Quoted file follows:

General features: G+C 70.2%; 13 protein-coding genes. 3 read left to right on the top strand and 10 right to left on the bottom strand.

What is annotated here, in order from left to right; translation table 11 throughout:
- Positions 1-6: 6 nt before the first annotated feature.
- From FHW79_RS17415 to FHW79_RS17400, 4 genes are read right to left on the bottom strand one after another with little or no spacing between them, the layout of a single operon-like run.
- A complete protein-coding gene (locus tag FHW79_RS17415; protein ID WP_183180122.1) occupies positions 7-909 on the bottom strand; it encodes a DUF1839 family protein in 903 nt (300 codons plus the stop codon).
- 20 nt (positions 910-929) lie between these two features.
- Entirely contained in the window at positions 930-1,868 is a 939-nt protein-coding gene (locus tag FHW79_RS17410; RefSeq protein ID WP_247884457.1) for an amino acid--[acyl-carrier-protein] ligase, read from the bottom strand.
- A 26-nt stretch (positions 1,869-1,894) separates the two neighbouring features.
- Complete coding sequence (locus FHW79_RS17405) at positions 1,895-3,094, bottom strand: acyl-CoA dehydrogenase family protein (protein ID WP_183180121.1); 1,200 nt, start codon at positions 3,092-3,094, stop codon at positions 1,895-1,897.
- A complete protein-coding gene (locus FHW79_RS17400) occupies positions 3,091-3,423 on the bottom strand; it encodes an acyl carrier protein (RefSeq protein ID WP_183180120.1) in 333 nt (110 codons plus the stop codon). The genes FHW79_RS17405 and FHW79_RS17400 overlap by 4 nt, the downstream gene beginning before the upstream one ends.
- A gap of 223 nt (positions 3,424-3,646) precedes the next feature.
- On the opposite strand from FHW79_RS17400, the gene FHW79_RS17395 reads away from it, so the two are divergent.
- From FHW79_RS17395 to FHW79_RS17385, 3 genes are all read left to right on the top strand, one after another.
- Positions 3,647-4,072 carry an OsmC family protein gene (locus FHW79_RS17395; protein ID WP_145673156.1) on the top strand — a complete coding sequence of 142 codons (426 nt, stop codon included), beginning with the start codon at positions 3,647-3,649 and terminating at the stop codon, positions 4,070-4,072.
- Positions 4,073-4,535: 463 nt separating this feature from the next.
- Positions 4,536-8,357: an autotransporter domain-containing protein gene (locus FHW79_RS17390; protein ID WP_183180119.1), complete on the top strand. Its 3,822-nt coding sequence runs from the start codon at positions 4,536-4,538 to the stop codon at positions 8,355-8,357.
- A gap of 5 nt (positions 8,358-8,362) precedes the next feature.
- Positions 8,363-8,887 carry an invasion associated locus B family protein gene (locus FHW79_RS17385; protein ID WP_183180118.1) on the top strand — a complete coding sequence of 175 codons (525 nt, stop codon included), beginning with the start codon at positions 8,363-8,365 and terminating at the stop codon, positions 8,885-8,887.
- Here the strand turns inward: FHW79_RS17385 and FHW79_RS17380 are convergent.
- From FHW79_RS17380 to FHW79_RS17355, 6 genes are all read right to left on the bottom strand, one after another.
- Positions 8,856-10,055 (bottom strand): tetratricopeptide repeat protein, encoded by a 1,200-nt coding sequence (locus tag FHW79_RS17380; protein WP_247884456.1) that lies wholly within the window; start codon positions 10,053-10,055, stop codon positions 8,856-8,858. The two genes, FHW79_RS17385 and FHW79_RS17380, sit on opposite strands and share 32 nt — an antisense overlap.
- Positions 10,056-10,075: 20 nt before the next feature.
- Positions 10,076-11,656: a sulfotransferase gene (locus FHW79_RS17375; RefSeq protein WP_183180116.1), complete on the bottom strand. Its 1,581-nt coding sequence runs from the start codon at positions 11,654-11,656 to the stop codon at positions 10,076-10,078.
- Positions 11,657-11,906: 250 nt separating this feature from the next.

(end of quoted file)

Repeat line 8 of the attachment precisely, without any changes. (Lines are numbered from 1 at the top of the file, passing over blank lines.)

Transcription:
- A 26-nt stretch (positions 1,869-1,894) separates the two neighbouring features.